"Never give up," Goodall told Gies. "Together we can change the world. We MUST!"
Nicolet approves borrowing for capital projects
Glendale — The Nicolet School Board on Monday borrowed approximately $2 million to pay for a parking lot reconstruction, stormwater infrastructure overhaul and expansion of the cognitively disabled student center.
Work on all three projects was completed before school began in September.
The board rejected bids last week when lenders had not followed bid documents and included a nonallowed premium. The premium was not included in the bid approved Monday, Business Manager Jeff Dellutri said.
Glen Hills lauded for energy efficiency
Glendale — Glen Hills Middle School, originally built in 1971, was recently recognized for the many changes that have dramatically increased the energy efficiency of the building over the years.
An award will be presented at the Wisconsin Green Building Alliance's 10th annual Sustainable Energy Efficiency Conference, on Friday at the University of Wisconsin-Milwaukee.
Features of the school recognized are: extensive commissioning performed over the years; a 26-point increase in its ENERGY STAR rating to its present value of 92; student-geared waste reduction and recycling programs; maintenance of landscaping and grass turf fields without the use of irrigation; and a LEED Gold award issued in April 2013.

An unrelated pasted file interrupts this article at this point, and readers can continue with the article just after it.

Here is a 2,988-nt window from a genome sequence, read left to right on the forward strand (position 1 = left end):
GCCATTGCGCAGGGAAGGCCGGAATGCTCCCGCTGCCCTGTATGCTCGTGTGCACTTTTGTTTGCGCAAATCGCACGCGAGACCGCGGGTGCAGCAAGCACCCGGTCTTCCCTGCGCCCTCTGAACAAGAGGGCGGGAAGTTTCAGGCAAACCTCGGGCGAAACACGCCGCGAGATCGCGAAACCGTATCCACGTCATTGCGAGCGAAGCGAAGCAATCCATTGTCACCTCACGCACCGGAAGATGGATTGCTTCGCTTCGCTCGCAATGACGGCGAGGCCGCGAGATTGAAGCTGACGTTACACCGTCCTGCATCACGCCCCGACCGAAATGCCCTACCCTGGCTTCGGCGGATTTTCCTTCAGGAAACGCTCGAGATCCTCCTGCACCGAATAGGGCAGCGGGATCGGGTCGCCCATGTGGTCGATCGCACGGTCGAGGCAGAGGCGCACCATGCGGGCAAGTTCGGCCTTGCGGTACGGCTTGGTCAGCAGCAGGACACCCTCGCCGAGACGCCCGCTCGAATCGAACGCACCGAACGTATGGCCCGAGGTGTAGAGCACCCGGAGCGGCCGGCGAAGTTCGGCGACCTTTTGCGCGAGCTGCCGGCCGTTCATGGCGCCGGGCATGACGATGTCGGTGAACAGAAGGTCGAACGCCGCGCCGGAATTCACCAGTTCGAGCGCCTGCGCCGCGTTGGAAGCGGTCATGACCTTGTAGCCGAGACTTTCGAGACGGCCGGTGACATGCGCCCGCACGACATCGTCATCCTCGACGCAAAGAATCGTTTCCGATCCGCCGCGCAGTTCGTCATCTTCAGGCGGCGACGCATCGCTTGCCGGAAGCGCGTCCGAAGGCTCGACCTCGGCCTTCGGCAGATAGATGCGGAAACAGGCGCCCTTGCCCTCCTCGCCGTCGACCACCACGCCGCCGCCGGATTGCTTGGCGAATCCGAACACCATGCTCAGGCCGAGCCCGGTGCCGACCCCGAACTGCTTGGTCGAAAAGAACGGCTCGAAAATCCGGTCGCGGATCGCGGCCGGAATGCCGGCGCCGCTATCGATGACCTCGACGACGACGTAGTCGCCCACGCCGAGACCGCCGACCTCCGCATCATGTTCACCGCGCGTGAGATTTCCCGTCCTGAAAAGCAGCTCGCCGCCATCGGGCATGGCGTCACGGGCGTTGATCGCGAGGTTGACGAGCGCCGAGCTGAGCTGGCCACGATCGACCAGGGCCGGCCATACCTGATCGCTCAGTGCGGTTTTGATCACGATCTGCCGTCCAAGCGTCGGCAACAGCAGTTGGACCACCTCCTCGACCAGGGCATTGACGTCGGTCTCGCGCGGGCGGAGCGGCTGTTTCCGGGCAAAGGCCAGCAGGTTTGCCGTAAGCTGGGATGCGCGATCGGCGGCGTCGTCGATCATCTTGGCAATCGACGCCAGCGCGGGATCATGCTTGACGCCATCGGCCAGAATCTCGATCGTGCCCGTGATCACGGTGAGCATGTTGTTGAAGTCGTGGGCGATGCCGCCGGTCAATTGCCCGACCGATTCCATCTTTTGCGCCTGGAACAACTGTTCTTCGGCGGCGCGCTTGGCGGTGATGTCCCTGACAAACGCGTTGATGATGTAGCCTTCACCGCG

Mequon-Thiensville among best bang for buck
Mequon — A Sept. 26 article on forbes.com ranks the Mequon-Thiensville School District as third in the nation on its "best schools for your housing buck" list.
The article ranks top-performing districts nationwide where the median home price was less than double the national median.
"We are so proud of our teachers, students and community members," Superintendent Demond Means said in a district news release. "They are the reason Mequon-Thiensville School District is recognized as the best in the state and nation."
District selects company for interim services